Enclaving: Spatial detachment as an aesthetics of imagination in an urban sub-Saharan African context

Enclaving: Spatial detachment as an aesthetics of imagination in an urban sub-Saharan African context


Written by:

Morten Nielsen, Jason Sumich and Bjørn Enge Bertelsen

First Published:

08 Jun 2020, 11:17 am


Enclaving: Spatial detachment as an aesthetics of imagination in an urban sub-Saharan African context

Abstract: https://journals.sagepub.com/doi/full/10.1177/0042098020916095#abstract


Cities have generally been thought of as a sort of social and cultural melting pot, one where various people, ideas, beliefs and ways of life give rise to something new alongside the reproduction of the already known. In that sense, contemporary cities are a fascinating combination of the iconic and the vapid. Very few would ever confuse the street markets of Lagos with those of Lancaster, or the Eiffel Tower with Big Ben. On the other hand, the repetitive ubiquity of the same few titans of global capitalism, McDonalds, H&M, Starbucks means main streets from Johannesburg to Beijing can be almost indistinguishable. It is this combination of the foreign and the familiar, the ways in which one can hope that the radically new will produce relatively predictable outcomes, as in excitement and opportunity, that has helped to fuel urbanisation across the globe.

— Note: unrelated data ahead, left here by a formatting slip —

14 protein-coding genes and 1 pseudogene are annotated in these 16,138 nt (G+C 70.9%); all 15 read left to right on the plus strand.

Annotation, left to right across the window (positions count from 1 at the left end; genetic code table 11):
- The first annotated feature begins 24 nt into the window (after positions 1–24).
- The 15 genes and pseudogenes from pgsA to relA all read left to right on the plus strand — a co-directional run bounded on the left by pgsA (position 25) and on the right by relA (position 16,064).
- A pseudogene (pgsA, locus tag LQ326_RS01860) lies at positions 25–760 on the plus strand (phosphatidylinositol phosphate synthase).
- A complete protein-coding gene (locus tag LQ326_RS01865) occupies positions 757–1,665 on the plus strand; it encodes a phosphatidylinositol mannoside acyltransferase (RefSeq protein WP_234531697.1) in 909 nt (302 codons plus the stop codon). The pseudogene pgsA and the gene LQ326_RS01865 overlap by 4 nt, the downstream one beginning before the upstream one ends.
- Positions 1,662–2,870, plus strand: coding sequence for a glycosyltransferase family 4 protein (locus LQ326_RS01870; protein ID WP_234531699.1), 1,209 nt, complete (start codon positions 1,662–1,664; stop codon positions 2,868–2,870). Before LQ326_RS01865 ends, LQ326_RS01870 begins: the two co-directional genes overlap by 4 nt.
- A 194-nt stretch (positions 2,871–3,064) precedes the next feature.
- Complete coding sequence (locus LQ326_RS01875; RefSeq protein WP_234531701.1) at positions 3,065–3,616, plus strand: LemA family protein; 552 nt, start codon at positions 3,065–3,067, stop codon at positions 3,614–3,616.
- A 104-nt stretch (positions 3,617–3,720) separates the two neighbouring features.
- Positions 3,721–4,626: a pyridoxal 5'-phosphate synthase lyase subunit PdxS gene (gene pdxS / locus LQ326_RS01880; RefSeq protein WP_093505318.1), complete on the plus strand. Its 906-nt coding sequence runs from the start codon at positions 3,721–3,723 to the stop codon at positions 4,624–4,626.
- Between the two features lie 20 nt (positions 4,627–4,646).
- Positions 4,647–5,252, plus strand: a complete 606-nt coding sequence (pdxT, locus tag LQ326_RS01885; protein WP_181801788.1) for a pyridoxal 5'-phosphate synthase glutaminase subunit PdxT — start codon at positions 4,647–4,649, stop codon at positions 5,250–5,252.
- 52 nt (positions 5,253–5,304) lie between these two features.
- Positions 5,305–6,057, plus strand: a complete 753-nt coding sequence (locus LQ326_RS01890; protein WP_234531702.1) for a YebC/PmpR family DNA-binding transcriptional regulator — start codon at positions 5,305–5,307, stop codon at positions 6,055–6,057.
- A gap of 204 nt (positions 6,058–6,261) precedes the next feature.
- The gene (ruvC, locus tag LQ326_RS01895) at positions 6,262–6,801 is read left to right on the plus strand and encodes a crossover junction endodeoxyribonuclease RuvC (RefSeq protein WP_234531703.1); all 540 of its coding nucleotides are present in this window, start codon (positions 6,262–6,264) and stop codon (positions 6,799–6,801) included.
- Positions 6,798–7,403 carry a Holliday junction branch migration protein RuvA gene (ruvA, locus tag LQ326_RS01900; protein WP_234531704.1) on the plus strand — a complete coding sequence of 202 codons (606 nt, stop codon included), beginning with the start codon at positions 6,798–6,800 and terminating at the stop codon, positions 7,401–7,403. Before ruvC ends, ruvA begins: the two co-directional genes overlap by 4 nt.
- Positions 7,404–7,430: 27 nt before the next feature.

Ironically though, now that over half the world`s population is urban, it appears that this delicate balance between the unique and the uniform is undergoing a decisive shift. Forms of detachment and segregation, be it economic, national, racial or a mixture, what we refer to as enclaving, are ever more obviously central to processes of urban development and even the ways in which we think of and understand cities. Enclaving basically refers to the unequal distribution of infrastructure and spatialised administration. Examples of enclaving abound, from Special Economic Zones, to the fortified towers of the superrich, but probably the best known and most common example would be the gated community, which is currently taking the cities of sub-Saharan Africa by storm. Gated communities may appear the same the world over. In fact, as they are normally based on a few models produced by a relatively small number of international firms; their uniformity is often a selling point. It is, however, also this uniformity that has drawn widespread condemnation. For many urban scholars, gated communities are the ultimate betrayal of the aforementioned idea of the city as a melting pot, instead epitomizing soulless capitalism, where the sterility, banality and ruthlessly exclusionary tendencies of neo-liberalism are rendered in concrete and faux Tudor features. Although many elements of this critique may be true, we want to understand how processes of enclaving are reshaping African cities and how this differs from place to place depending on local histories, power relationships and social structures. We argue that enclaving is an aesthetics of imagination, not the physical incarnation of capitalist exclusion, but a way of imagining what a city would be like that has travelled throughout the world and, despite taking place in very different societies, ties together otherwise distinct desires, aspirations and social practices.


Read the accompanying article on Urban Studies OnlineFirst: https://journals.sagepub.com/doi/full/10.1177/0042098020916095